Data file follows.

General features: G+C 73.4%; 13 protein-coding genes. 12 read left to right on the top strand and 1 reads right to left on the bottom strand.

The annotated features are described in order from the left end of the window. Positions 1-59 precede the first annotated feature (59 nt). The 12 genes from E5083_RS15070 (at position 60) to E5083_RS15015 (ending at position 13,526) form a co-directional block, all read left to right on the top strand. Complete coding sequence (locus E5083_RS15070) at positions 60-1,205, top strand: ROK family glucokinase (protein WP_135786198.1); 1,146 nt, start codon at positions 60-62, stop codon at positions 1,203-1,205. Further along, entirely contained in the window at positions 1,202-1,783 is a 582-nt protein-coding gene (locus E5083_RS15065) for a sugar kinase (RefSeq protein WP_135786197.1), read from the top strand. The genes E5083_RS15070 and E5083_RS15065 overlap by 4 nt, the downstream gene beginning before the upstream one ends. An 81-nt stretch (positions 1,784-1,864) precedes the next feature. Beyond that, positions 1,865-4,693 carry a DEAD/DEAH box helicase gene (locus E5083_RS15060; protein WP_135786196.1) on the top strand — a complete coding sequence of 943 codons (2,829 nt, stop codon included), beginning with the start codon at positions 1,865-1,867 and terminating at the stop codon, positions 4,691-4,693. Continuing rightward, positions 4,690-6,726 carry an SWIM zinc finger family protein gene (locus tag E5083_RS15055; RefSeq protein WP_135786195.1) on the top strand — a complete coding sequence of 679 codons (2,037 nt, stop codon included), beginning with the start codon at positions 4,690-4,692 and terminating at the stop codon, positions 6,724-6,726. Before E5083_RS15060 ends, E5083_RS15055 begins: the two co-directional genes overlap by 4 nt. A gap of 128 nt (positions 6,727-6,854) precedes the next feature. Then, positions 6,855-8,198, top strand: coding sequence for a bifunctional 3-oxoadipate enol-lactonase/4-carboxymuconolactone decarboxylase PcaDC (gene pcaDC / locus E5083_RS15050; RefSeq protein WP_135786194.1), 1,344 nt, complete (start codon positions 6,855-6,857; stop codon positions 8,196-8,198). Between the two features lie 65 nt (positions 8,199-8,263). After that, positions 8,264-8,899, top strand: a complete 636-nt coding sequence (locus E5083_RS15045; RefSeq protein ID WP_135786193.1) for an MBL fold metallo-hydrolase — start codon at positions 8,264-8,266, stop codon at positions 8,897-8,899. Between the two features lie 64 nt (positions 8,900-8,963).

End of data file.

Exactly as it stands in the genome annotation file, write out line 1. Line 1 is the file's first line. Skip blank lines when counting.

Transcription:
General features: G+C 73.4%; 13 protein-coding genes. 12 read left to right on the top strand and 1 reads right to left on the bottom strand.